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How To Build a Digital Curriculum for a Remote District

remote learning
(Image credit: Nome Public Schools)

Nome, Alaska, is more than 500 miles north of Anchorage, nestled on the coast of the Bering Sea along the Seward Peninsula. Though not an island, no roads or railroads connect the community to the rest of Alaska. 

“You have to fly or float to get here,” says Jim Shreve, Nome Public Schools’ Director of Technology.

Nome’s remoteness protected the city of 3,850 from Covid-19 at first—with no local cases last spring and into early fall, Nome schools were not forced to go online-only until there was a flare up in November. At that point, teaching online became a challenge. 

About 40 percent of Nome’s 700 students don’t have internet access. Even in households in which there is internet, speed is limited and there are often monthly download limits. 

“The cost point of internet in remote Alaska is crazy,” Shreve says. “I pay $300 per month for a satellite connection that's 10 megabits down, one megabit up, but unlimited data.” 

Faster plans can cost upward of $400 per month, and even the Nome school system itself has limited internet speed. “We're at a 75 megabits per second connection that we share with three schools,” Shreve says. (By comparison, the average U.S. internet speed is about 135 megabits download speed and 52 megabits upload speed.) With 700 students and nearly 120 staff members, it doesn’t take long for that connection to become bogged down. 

So when the pandemic began, Shreve knew he needed to work to upgrade the school’s digital connectivity in a way that would allow for asynchronous teaching and hopefully strengthen the district’s digital curriculum post-pandemic. The way that was accomplished can serve as a playbook for other remote school systems. 

The Right Content  

Prior to the spring of 2020, Nome Schools had a subscription with a digital education company that provided the district with videos and other educational content. But the resources were limited and rarely updated. Shreve says there was video content that seemed to date back to the 1980s. 

With an increased emphasis on digital learning clearly coming as a result of the pandemic, Shreve and other Nome educators knew an upgrade was needed. In addition to more timely content, Shreve wanted a service with strong Career and Technical Education (CTE) and STEM resources. A third, and perhaps most important requirement, was that the video lessons and other content needed to be downloadable so the students could work on it offline at their homes. 

Nome eventually went with Discovery Education Experience, a K-12 learning platform that offers a vast array of standards-aligned content and digital lessons. Teachers have been able to tailor the lessons offered to their classes effectively, providing students with a top-tier digital education.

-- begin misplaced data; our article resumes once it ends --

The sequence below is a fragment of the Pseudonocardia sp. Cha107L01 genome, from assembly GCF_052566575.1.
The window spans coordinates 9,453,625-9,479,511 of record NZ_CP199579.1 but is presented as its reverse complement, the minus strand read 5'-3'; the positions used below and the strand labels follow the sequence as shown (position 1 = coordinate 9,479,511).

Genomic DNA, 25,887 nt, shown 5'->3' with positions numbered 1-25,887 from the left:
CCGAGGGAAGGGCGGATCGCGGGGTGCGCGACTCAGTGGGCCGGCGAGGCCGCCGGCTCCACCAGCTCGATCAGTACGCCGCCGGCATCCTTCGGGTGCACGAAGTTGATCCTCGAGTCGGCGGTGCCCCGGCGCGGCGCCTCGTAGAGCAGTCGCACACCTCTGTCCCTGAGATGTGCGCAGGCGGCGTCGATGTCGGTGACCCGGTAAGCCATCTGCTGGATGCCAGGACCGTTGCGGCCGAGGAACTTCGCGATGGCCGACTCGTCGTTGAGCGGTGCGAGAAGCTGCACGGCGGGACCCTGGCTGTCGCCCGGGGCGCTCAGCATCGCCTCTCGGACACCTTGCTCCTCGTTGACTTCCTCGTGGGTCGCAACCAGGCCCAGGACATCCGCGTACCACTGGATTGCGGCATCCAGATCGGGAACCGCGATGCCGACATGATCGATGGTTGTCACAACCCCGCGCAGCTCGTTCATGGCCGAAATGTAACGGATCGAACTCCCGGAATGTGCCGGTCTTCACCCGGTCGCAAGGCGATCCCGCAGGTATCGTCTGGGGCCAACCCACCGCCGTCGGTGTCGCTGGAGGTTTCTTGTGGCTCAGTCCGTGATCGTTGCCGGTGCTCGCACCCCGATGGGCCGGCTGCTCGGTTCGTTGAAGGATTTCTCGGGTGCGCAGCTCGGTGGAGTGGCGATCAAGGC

Size (and Speed) Matters  

Shreve emphasizes how important the ability to download content is for remote schools. His advice for other districts with similar internet connectivity challenges is to pay attention to both download capabilities and overall file size of videos. 

For example, their current videos are compressed into small file sizes so they can be saved to thumb drives and sent home with students. The smaller video files use less of the school system’s limited bandwidth, making it easier to stream for in-person classes. “We were able to get really good results streaming from five or six different devices across the different classrooms,” Shreve says. 

Community Flexibility 

For grades 5 and above, Nome is a 1-to-1 district, with Chromebooks or equivalent devices allowed to be taken home so students can work with digital resources offline. (Chromebook settings are adjusted for this). The district also provides printout paper packet alternatives when necessary. 

Shreve hopes that with the district’s new content partnership more students will take advantage of the digital curriculum and that the district will be able to close some of the educational divide between the internet haves and have-nots. “It's kind of tough if we have a family who is like, ‘Oh yeah, we have unlimited internet, so we can do all of the Google Meets and all the online content and everything.’ And then possibly the family next door to them doesn't have internet because they can't afford it,” Shreve says. “So now those kids are getting just a paper packet. It's not the same level of education.” 

The district’s goal is for the combined use of take-home devices and high-quality downloadable content to help overcome that disparity. “We are trying to strive for equity in that as much as we can,” Shreve says. 

Erik Ofgang is a journalist, author and educator who writes about education, health, science, food, and travel. He has taught journalism at Quinnipiac University, Mercy College, and Western Connecticut State University’s MFA program.